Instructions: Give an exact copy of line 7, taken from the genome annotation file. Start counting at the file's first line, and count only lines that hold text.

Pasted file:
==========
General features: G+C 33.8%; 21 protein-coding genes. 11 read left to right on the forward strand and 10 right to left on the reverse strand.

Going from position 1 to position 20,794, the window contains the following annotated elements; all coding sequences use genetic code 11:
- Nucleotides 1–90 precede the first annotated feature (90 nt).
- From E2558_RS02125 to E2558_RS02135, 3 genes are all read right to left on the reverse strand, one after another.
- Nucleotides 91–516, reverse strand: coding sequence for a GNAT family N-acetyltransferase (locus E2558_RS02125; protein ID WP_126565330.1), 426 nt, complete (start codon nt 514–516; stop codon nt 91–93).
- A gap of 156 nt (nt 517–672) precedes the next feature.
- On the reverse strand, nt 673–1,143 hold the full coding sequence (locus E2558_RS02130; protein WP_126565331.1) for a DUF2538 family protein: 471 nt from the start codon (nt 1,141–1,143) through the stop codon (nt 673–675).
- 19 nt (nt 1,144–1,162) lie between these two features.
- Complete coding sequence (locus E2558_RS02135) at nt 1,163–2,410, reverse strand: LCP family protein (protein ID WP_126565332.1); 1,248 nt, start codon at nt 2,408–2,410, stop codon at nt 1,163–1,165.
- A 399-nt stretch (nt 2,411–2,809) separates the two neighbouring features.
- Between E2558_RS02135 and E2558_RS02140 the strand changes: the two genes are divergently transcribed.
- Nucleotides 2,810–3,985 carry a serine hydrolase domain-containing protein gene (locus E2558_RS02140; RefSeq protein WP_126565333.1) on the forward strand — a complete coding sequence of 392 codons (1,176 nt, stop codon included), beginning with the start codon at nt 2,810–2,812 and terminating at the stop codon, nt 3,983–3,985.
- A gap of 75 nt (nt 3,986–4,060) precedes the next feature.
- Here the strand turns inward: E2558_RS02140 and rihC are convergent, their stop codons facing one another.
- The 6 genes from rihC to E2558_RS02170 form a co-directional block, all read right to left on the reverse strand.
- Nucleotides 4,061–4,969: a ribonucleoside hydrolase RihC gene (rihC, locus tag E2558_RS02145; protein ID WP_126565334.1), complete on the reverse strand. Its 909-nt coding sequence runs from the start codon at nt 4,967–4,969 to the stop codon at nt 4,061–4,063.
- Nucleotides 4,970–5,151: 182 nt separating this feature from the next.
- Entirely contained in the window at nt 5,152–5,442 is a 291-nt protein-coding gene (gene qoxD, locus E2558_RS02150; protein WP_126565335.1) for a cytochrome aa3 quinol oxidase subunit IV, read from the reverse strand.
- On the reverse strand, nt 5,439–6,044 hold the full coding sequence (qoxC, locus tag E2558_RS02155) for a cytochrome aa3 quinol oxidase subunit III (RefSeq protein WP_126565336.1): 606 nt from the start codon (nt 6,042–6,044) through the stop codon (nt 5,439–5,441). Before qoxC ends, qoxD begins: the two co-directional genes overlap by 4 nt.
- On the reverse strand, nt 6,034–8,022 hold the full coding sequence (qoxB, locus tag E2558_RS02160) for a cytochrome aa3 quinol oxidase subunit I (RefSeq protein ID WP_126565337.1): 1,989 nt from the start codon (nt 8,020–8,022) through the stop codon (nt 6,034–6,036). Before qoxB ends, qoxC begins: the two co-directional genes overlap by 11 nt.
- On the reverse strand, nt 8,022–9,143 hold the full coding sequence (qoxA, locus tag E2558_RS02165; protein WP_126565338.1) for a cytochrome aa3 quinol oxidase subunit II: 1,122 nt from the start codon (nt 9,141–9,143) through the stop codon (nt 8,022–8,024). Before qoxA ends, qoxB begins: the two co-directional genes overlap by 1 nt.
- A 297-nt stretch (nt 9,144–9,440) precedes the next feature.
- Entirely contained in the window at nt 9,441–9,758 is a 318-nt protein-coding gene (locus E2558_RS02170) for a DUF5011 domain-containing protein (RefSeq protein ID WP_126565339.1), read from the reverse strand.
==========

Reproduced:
- On the reverse strand, nt 673–1,143 hold the full coding sequence (locus E2558_RS02130; protein WP_126565331.1) for a DUF2538 family protein: 471 nt from the start codon (nt 1,141–1,143) through the stop codon (nt 673–675).